I will begin be begging pardon for the pun that is soon to follow. Pardoned only by the pun, I think you’ll find. As a proposition it is unfair, and not just that, it is incorrect (The cardigan-clad philosophers that haunt these corridors tell me that “unfair” is a thick concept. Not as in “stupid”, but as in “carrying layers of meaning”. Which is very sensible in this climate of ours. Come to think of it, may I start calling the philosophers “thick” due to their mode of dress? I believe they might take offense. And that settles it. Anyway: “Unfair” is both a moral concept and a descriptive one. To be unfair is to be bad in a certain way). Have you quite brazed yourself? Good. As I read your last letter I thought “Ah, more morose Rose”. I am so very sorry, after having hatched the notion there was no possibility of not writing it down and sending it to you.
On the subject of life experience, I must say that a life is a very unreliable method for accumulating data in anything resembling a scientific manner. A younger colleague pointed me towards an episode of the really quite admirable TV-show “the Simpsons” where an older man is taken in as a writer on a fiction-within-fiction TV-show. The producer says to they younger writers something like “This man has what you lack: life-experience”. And one of the younger writers retorts “Hey, I wrote my thesis on life-experience”. The comic effect to one side, it’s not entirely a misguided reaction.
Experience, I find, is often misguided and abused, as people tend to think that it automatically provides their beliefs with weight. It weighs your beliefs down, certainly, but it doesn’t by itself generate validity. People develop all kinds of prejudices and biases and become rigid and settled in their beliefs, which means they become less sensitive to experience. Becoming settled is a good thing only if the beliefs are kept in principle open for revision. The same things, by the way, holds for societies, I believe.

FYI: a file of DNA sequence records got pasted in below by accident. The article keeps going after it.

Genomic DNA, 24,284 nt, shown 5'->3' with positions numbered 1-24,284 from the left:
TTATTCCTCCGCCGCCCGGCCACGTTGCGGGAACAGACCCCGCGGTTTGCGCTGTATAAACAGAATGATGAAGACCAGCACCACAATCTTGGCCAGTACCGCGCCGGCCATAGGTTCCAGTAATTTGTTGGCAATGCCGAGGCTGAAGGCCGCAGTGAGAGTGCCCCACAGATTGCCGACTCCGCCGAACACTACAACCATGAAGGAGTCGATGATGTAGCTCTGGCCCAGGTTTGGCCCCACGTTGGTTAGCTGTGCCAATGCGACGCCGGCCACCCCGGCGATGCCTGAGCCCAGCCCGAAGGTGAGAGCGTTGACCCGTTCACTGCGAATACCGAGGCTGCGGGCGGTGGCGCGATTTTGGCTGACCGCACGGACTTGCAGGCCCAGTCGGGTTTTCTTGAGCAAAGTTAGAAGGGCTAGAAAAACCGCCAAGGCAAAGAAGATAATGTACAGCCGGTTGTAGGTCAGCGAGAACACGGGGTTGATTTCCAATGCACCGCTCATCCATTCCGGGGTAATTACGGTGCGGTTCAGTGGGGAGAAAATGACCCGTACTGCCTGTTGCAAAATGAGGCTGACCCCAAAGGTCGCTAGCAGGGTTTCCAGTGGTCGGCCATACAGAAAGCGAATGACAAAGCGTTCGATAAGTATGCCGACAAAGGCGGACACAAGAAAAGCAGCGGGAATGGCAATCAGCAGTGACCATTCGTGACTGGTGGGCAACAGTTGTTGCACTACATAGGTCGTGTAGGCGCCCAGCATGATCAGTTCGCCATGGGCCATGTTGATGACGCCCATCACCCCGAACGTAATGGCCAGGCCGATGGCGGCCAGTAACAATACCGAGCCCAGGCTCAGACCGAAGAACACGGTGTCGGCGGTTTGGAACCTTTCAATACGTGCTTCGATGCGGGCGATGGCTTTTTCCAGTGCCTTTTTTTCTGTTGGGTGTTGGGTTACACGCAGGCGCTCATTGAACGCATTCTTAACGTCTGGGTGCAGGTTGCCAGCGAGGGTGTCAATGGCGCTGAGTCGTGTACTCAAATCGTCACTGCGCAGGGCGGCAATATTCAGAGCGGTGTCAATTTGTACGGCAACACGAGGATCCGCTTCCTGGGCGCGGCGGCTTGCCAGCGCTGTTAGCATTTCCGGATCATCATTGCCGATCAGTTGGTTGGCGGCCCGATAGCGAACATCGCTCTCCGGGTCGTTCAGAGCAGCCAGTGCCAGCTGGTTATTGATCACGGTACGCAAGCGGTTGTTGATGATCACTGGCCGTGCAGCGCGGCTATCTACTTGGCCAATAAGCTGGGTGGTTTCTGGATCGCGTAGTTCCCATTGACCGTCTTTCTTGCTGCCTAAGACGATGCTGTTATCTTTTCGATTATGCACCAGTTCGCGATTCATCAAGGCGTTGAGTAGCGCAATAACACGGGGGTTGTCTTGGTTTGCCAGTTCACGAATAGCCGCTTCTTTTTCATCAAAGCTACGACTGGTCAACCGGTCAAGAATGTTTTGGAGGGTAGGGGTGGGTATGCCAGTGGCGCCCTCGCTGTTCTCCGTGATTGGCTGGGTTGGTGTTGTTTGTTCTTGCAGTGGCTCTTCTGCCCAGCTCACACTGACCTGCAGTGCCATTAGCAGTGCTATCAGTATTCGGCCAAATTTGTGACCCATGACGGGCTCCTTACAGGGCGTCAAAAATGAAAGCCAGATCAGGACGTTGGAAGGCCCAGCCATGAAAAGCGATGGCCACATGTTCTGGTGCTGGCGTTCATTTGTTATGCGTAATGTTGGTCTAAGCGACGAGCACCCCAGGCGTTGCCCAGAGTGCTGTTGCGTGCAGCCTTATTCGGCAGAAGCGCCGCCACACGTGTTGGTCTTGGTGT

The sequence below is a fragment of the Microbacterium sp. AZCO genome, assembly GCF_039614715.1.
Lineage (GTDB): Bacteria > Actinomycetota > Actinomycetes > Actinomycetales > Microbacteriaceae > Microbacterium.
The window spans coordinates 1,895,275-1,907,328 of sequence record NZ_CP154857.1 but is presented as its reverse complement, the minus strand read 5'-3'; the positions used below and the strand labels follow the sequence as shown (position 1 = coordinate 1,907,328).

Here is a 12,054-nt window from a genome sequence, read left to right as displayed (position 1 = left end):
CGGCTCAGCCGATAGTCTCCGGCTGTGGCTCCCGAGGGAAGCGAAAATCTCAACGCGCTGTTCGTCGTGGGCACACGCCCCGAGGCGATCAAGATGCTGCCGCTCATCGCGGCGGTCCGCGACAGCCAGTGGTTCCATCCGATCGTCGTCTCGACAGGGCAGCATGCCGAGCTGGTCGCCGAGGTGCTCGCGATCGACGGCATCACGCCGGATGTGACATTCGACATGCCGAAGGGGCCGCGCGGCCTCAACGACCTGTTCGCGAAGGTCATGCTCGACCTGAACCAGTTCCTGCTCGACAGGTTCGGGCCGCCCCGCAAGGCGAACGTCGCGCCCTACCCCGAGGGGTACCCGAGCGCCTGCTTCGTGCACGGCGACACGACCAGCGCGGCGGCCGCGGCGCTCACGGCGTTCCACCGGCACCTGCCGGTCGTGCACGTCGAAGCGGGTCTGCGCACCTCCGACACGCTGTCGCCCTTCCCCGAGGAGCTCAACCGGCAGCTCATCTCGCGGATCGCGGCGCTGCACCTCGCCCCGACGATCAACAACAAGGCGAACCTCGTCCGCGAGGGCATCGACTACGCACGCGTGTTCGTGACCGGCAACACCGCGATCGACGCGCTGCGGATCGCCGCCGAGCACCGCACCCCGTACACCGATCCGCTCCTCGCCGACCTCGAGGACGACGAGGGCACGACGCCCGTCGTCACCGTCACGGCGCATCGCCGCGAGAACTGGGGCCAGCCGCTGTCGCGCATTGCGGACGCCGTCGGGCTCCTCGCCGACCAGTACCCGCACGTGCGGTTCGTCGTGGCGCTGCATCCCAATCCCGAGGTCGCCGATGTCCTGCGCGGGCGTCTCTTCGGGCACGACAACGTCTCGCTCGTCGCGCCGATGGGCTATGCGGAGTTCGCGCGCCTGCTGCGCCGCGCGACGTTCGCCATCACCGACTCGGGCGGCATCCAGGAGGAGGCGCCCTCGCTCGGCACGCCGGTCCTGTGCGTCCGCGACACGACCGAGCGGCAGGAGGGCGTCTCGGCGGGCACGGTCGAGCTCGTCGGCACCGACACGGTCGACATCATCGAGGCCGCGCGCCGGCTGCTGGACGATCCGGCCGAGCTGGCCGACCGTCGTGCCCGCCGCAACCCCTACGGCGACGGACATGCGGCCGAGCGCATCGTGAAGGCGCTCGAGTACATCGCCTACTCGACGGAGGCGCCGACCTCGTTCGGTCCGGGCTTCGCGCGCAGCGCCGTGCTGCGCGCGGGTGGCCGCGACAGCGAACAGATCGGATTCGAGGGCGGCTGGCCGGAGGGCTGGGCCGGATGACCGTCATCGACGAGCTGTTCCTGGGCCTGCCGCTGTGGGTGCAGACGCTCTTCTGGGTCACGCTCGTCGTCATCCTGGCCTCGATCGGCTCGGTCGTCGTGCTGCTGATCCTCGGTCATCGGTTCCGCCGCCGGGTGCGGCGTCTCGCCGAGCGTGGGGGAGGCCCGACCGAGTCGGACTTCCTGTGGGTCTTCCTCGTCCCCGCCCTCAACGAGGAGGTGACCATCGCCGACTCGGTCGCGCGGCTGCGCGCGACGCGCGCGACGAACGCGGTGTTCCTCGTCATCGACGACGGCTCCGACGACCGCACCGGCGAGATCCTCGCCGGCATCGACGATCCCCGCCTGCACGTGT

As to when to read what, Bloom certainly has a point (he usually does) but he also misses one (he usually does that to). We call it the “hermeneutic circle”: to understand a text, you need to have read and understood other texts. Ideally all other texts. So how do you start? Well, you start by reading something that is inevitably over your head. Something that you don’t quite understand and then you start generating meaning around it. Make things up and tell people about it. Those people will tell you that you are mistaken, and then you are already into the marvelous hermeneutic merry-go-round. Eventually you will have read quite a bit, and can return to the things you started with, as you say. Like the notorious river in Heraclitus (which is the only acceptable name for the kind of piercing we where discussing the other day, by the way. Not quite Cockney-Rhyming-Slang, but near enough), stepping down into the same book is always something new. Neither we nor the book is ever quite the same. I read “Faust” in German when I was 16 and knew extremely little German and, sure enough, understood very little. But not nothing.
I see you’re still into scanning the web for things to read. Good for you (And for me, seeing how that’s how we met, remember?)! I came across this kill-joy of a person called Richard Watson who believe that digital devices are distractions and will ultimately mean the end of deep thinking. As dear mr Flowerpothead above, he’s onto something and he’s out of something at the same time. Certainly, distraction occurs, and there’s an immense amount of time spent doing trivial things on the web when otherwise thinking might have occurred. It’s also true that since blogging became universal, people spend less time on working their ideas through properly before submitting them to the scrutiny of others. It lowers our shame threshold a bit, for better or for worse. But what he misses is that thinking and writing doesn’t stop there. A blogpost or a tweet or a text is not the end-product of thinking but, more often than not, the start of thinking. Even more so since it is not bound up and on the shelf only after enough time have passed that the author have forgotten what she was thinking about.
Ah! I feel all refreshed now. Leaves are leaving their places, the ubiquitous rain is upon us and I can see the end of this teaching spell approaching.